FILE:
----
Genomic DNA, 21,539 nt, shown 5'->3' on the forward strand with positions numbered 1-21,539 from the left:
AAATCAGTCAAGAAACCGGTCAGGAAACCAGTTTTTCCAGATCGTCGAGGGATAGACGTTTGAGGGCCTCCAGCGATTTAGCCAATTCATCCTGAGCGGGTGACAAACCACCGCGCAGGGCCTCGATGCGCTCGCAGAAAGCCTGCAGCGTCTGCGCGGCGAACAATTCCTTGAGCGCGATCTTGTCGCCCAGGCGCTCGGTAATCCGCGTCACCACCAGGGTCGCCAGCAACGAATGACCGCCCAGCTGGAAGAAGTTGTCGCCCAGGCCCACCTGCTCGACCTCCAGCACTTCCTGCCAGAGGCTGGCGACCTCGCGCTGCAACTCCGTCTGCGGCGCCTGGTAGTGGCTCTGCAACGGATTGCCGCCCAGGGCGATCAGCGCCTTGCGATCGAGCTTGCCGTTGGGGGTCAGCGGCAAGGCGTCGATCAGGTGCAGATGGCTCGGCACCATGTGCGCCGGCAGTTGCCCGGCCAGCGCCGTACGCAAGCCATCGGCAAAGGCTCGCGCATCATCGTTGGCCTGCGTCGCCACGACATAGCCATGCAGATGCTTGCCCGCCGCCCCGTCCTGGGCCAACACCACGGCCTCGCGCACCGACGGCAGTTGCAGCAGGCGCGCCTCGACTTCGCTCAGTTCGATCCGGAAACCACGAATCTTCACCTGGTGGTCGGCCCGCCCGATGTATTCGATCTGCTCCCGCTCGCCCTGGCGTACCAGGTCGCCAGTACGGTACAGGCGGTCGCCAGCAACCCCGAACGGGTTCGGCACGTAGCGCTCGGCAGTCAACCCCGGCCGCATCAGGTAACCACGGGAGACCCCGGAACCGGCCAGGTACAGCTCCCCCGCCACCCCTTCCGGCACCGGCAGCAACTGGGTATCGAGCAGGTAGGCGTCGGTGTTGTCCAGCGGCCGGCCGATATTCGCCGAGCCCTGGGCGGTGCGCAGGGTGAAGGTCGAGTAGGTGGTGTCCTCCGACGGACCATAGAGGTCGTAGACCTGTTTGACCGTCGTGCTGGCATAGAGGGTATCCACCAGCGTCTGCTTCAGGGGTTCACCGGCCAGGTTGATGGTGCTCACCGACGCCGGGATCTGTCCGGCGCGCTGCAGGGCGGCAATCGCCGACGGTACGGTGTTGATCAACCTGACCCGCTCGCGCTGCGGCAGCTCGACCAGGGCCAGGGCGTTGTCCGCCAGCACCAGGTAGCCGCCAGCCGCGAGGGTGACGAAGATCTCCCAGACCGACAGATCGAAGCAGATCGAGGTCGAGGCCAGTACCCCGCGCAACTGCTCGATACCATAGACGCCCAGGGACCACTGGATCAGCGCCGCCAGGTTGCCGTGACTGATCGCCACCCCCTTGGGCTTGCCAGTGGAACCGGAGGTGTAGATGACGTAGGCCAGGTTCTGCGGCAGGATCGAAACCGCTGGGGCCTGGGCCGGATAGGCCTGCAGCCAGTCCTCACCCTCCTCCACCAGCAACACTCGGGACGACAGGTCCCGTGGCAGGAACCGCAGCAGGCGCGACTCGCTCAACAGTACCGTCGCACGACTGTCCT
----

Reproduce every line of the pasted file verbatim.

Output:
Genomic DNA, 21,539 nt, shown 5'->3' on the forward strand with positions numbered 1-21,539 from the left:
AAATCAGTCAAGAAACCGGTCAGGAAACCAGTTTTTCCAGATCGTCGAGGGATAGACGTTTGAGGGCCTCCAGCGATTTAGCCAATTCATCCTGAGCGGGTGACAAACCACCGCGCAGGGCCTCGATGCGCTCGCAGAAAGCCTGCAGCGTCTGCGCGGCGAACAATTCCTTGAGCGCGATCTTGTCGCCCAGGCGCTCGGTAATCCGCGTCACCACCAGGGTCGCCAGCAACGAATGACCGCCCAGCTGGAAGAAGTTGTCGCCCAGGCCCACCTGCTCGACCTCCAGCACTTCCTGCCAGAGGCTGGCGACCTCGCGCTGCAACTCCGTCTGCGGCGCCTGGTAGTGGCTCTGCAACGGATTGCCGCCCAGGGCGATCAGCGCCTTGCGATCGAGCTTGCCGTTGGGGGTCAGCGGCAAGGCGTCGATCAGGTGCAGATGGCTCGGCACCATGTGCGCCGGCAGTTGCCCGGCCAGCGCCGTACGCAAGCCATCGGCAAAGGCTCGCGCATCATCGTTGGCCTGCGTCGCCACGACATAGCCATGCAGATGCTTGCCCGCCGCCCCGTCCTGGGCCAACACCACGGCCTCGCGCACCGACGGCAGTTGCAGCAGGCGCGCCTCGACTTCGCTCAGTTCGATCCGGAAACCACGAATCTTCACCTGGTGGTCGGCCCGCCCGATGTATTCGATCTGCTCCCGCTCGCCCTGGCGTACCAGGTCGCCAGTACGGTACAGGCGGTCGCCAGCAACCCCGAACGGGTTCGGCACGTAGCGCTCGGCAGTCAACCCCGGCCGCATCAGGTAACCACGGGAGACCCCGGAACCGGCCAGGTACAGCTCCCCCGCCACCCCTTCCGGCACCGGCAGCAACTGGGTATCGAGCAGGTAGGCGTCGGTGTTGTCCAGCGGCCGGCCGATATTCGCCGAGCCCTGGGCGGTGCGCAGGGTGAAGGTCGAGTAGGTGGTGTCCTCCGACGGACCATAGAGGTCGTAGACCTGTTTGACCGTCGTGCTGGCATAGAGGGTATCCACCAGCGTCTGCTTCAGGGGTTCACCGGCCAGGTTGATGGTGCTCACCGACGCCGGGATCTGTCCGGCGCGCTGCAGGGCGGCAATCGCCGACGGTACGGTGTTGATCAACCTGACCCGCTCGCGCTGCGGCAGCTCGACCAGGGCCAGGGCGTTGTCCGCCAGCACCAGGTAGCCGCCAGCCGCGAGGGTGACGAAGATCTCCCAGACCGACAGATCGAAGCAGATCGAGGTCGAGGCCAGTACCCCGCGCAACTGCTCGATACCATAGACGCCCAGGGACCACTGGATCAGCGCCGCCAGGTTGCCGTGACTGATCGCCACCCCCTTGGGCTTGCCAGTGGAACCGGAGGTGTAGATGACGTAGGCCAGGTTCTGCGGCAGGATCGAAACCGCTGGGGCCTGGGCCGGATAGGCCTGCAGCCAGTCCTCACCCTCCTCCACCAGCAACACTCGGGACGACAGGTCCCGTGGCAGGAACCGCAGCAGGCGCGACTCGCTCAACAGTACCGTCGCACGACTGTCCT